The musical scale used in western music originated with the ancient Greeks. Originally there were seven primary notes to a scale. This is called a diatonic scale and even non-musicians are familiar with it as do-re-me-fa-so-la-ti-do. This scale can be played with the white keys on a piano keyboard, starting with C. As you go though a diatonic scale it is eight steps from do back to do again. For this reason, this range of notes is called an octave.
Over time, five more notes were added to the western musical scale. This 12-note scale is called a chromatic scale. For a scale starting with C, the five extra notes are played on a piano keyboard by pressing the black keys.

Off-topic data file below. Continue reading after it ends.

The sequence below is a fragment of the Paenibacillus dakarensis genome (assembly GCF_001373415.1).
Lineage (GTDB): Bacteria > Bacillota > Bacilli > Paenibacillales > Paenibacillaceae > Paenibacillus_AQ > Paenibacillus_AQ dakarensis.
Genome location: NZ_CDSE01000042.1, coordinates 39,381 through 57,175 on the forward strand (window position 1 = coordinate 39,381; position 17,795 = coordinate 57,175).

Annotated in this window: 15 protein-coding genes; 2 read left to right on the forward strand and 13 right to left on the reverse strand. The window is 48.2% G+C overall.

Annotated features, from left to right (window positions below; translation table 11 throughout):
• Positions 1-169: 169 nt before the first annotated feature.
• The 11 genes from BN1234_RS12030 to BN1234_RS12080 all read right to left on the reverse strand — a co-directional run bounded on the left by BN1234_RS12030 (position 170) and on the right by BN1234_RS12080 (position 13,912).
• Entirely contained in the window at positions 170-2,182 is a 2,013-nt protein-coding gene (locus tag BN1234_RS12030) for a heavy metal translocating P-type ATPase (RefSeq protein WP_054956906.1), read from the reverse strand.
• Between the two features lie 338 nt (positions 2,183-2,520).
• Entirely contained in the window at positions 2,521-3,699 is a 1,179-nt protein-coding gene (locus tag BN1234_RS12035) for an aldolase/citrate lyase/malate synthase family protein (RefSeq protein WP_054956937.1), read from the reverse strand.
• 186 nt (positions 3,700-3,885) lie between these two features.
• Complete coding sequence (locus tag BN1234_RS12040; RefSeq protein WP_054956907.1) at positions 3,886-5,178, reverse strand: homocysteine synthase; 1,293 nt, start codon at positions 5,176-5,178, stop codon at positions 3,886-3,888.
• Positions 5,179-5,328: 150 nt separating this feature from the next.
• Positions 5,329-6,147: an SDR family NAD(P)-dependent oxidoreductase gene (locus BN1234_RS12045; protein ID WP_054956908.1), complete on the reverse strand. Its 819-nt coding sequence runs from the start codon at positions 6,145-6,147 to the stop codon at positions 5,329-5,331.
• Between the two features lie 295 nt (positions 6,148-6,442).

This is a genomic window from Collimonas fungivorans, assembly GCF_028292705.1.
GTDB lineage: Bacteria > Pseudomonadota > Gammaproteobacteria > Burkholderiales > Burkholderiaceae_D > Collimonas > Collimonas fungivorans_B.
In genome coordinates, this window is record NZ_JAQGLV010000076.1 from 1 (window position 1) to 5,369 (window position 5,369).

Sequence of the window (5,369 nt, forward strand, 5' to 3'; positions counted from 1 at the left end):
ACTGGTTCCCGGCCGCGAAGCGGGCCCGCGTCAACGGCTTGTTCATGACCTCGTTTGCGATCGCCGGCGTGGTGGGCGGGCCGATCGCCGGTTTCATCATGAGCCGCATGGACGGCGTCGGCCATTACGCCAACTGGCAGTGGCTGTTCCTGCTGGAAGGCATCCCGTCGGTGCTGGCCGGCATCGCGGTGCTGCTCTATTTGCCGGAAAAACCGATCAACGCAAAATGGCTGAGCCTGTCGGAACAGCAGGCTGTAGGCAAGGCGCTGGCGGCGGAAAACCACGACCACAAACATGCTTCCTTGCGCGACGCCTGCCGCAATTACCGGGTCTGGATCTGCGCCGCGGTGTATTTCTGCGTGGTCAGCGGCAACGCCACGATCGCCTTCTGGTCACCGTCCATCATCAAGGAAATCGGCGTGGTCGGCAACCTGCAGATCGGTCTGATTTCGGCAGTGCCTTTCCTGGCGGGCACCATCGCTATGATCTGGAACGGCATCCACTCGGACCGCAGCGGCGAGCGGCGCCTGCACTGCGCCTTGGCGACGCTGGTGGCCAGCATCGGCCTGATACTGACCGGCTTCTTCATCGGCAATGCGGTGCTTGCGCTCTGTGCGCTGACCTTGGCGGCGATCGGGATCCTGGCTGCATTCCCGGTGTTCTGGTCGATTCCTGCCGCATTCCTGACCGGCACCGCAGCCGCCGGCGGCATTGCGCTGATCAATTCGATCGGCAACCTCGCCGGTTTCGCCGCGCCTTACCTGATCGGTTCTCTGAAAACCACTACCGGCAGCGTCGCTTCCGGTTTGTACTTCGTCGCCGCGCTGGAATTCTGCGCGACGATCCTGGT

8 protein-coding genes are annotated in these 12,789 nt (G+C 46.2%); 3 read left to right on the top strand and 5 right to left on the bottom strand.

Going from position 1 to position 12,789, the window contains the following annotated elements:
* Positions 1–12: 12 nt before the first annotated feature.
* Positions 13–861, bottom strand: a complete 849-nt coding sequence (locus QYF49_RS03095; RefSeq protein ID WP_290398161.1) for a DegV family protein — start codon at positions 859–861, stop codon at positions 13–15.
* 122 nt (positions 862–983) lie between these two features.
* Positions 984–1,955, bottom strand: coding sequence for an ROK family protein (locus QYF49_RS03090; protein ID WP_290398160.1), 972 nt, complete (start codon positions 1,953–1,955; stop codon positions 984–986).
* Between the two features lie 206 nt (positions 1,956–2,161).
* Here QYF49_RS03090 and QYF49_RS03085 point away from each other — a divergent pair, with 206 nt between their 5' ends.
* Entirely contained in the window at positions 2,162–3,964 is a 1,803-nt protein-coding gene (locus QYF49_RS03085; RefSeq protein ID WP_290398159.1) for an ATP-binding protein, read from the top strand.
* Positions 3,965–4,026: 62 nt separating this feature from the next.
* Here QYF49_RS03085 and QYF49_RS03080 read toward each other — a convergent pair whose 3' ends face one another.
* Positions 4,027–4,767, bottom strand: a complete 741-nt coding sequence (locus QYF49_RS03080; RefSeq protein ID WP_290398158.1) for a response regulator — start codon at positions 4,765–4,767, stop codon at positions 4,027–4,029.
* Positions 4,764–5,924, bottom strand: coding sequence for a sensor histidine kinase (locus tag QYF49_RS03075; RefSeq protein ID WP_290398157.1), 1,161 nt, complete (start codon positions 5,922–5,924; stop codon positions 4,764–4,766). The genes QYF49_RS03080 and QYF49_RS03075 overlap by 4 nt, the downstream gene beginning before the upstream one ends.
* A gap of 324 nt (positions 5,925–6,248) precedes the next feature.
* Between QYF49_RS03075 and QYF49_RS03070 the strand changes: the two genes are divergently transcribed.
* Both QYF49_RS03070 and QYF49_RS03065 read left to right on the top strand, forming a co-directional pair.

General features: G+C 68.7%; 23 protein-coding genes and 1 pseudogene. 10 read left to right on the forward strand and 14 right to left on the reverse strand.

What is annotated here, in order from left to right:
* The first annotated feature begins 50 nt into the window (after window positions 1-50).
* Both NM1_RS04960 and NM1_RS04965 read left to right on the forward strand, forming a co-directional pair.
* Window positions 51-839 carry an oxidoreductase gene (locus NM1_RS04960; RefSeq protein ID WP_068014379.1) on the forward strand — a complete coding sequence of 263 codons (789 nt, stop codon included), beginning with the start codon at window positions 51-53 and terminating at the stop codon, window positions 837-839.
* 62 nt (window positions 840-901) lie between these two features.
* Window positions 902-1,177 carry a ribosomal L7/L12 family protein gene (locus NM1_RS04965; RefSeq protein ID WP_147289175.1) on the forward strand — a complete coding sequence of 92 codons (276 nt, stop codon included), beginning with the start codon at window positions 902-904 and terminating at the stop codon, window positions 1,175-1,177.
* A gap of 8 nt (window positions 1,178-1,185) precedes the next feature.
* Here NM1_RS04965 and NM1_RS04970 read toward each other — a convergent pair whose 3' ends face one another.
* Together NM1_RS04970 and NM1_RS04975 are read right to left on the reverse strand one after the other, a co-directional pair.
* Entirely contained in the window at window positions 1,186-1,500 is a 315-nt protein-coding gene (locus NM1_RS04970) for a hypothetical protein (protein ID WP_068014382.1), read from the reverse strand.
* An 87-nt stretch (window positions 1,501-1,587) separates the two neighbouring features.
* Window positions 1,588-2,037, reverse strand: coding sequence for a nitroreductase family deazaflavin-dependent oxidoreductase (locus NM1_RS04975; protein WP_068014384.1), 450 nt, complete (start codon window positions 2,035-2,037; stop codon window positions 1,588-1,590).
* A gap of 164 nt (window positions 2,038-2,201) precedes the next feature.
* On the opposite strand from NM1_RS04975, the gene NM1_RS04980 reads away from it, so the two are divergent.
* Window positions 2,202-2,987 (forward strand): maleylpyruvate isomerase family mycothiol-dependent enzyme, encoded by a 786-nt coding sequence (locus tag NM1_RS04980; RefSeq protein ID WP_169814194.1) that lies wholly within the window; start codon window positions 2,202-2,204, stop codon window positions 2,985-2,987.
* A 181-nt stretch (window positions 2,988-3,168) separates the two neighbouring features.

Musical scales are tied closely to mathematics. You will use a computer-interfaced Microphone to record the waveform of the sound that is produced. The computer will also perform a mathematical analysis of the waveform called an FFT to determine the fundamental frequency of the sound. Your challenge is to measure the frequencies of all the notes of a chromatic scale and then to determine a mathematical pattern.
Determine the frequencies of the notes of a musical scale.
Examine the differences and ratio between these notes.
Determine the mathematical patterns used in musical scales.
Sensors and Equipment
This experiment requires each of the following Vernier sensors and equipment (unless otherwise noted):
Step-by-step instructions for computer-based data collection
List of materials and equipment
Note: The experiment preview of the computer edition does not include essential teacher information, safety tips, or sample data. Instructions for Logger Pro and other software (such as LabQuest App or TI handheld software, where available) are on the CD that accompanies the book. We strongly recommend that you purchase the book before performing experiments.